A few weeks before our second trip to Nicaragua, we learned about a man named Tio Antonio (Uncle Antonio) who had a hammock store that provided jobs to at risk youth and deaf and mute youth. We were told that travelers could stop by, see the youth making the hammocks right there and if interested buy customized hammocks a few days later. We immediately looked into and realized that it was much more than just a hammock store, it was a whole eco-system of social support that empowered individuals who normally would be pushed to the outskirts of Nicaraguan society. We knew that we had to take our travelers there.
Right when you walk in, you see several youth working on customized hammocks that previous visitors had ordered. These jobs provide a competitive and respectable income while they continue to pursue other educational opportunities. It is not only seen as a job, but a mechanism to give hands on training on other aspects of professionalism, such as understanding work schedules and job responsibilities, sticking to deadlines, etc. A portion of the hammocks funds the center and it's other job training activities, allowing for financial sustainability of the organization.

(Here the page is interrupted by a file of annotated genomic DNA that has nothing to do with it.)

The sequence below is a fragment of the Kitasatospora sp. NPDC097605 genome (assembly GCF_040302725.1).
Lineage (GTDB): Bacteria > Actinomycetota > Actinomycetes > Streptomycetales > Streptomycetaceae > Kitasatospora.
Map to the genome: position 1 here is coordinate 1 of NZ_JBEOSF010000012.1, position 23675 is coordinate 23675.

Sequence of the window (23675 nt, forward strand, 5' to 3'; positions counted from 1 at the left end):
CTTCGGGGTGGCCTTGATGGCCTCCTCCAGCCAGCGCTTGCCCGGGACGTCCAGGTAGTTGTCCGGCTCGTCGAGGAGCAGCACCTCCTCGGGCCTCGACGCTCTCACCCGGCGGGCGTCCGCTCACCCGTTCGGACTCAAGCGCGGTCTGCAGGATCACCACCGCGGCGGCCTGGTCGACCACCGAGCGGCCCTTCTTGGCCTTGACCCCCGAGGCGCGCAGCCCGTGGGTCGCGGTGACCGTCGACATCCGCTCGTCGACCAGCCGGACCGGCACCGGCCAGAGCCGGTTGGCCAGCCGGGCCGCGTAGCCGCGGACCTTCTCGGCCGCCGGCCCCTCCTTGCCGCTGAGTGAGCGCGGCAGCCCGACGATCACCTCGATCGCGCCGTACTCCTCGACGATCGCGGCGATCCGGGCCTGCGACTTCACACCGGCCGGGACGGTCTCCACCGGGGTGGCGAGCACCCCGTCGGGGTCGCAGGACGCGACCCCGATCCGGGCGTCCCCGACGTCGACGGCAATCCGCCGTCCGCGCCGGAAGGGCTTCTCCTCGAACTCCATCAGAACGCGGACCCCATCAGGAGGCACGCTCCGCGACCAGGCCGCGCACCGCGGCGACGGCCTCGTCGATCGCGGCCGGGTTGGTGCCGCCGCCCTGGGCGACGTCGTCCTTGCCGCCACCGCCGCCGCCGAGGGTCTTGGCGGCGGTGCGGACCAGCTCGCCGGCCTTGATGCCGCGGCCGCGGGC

The day we visited, Tio Antonio, the founder, was there and took time out of his busy schedule to talk to us about his work, why he started his center, and his love for Bruce Springsteen. His passion was palpable and his commitment to the youth inspiring. The center was first started to provide employment opportunities to deaf and mute youth. He had met many who were not given professional opportunities because they were discarded as useless in the work force. He knew that this was a stereotype that he was committed to ending.
In addition to the hammock store, the center also has a cafe that anyone can come to and work or get food and coffee. All the waiters are deaf and mute and there is a simple system put in place for ordering. While these jobs do provide an income to the youth, there is a larger underlying purpose to the cafe. The cafe is an opportunity to educate the general public and break down misconceptions that they might have of the capability of these youth. The idea is that the youth will get their careers started here, but Tio Antonio's will help them to continue to advance professionally by placing them in better jobs at other companies whose owners may frequent the cafe. These owners are now accustomed to communicating with them and understand that their disability is not a hindrance to their work ethic or dedication. The idea is simple, humans are humans, and when you interact daily with individuals who you my have misconceptions about, you cannot deny their humanity and their potential.